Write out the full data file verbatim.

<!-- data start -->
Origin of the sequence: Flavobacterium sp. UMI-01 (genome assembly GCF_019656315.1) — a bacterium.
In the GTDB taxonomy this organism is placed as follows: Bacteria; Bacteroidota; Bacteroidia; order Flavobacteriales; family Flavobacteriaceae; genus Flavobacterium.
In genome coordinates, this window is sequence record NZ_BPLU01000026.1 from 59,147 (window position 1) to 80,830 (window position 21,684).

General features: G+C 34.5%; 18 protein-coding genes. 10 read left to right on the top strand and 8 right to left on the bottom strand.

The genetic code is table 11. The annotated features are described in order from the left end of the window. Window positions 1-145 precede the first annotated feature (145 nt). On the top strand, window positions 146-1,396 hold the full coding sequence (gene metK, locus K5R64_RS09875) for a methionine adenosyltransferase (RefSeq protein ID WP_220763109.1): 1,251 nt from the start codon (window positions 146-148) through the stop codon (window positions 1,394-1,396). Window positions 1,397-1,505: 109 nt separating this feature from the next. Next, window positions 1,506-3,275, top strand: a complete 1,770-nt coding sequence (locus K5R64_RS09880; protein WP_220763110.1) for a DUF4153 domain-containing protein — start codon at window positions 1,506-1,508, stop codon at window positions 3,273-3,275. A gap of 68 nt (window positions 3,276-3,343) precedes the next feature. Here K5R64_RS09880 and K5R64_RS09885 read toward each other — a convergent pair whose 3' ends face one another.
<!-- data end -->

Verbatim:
Origin of the sequence: Flavobacterium sp. UMI-01 (genome assembly GCF_019656315.1) — a bacterium.
In the GTDB taxonomy this organism is placed as follows: Bacteria; Bacteroidota; Bacteroidia; order Flavobacteriales; family Flavobacteriaceae; genus Flavobacterium.
In genome coordinates, this window is sequence record NZ_BPLU01000026.1 from 59,147 (window position 1) to 80,830 (window position 21,684).

General features: G+C 34.5%; 18 protein-coding genes. 10 read left to right on the top strand and 8 right to left on the bottom strand.

The genetic code is table 11. The annotated features are described in order from the left end of the window. Window positions 1-145 precede the first annotated feature (145 nt). On the top strand, window positions 146-1,396 hold the full coding sequence (gene metK, locus K5R64_RS09875) for a methionine adenosyltransferase (RefSeq protein ID WP_220763109.1): 1,251 nt from the start codon (window positions 146-148) through the stop codon (window positions 1,394-1,396). Window positions 1,397-1,505: 109 nt separating this feature from the next. Next, window positions 1,506-3,275, top strand: a complete 1,770-nt coding sequence (locus K5R64_RS09880; protein WP_220763110.1) for a DUF4153 domain-containing protein — start codon at window positions 1,506-1,508, stop codon at window positions 3,273-3,275. A gap of 68 nt (window positions 3,276-3,343) precedes the next feature. Here K5R64_RS09880 and K5R64_RS09885 read toward each other — a convergent pair whose 3' ends face one another.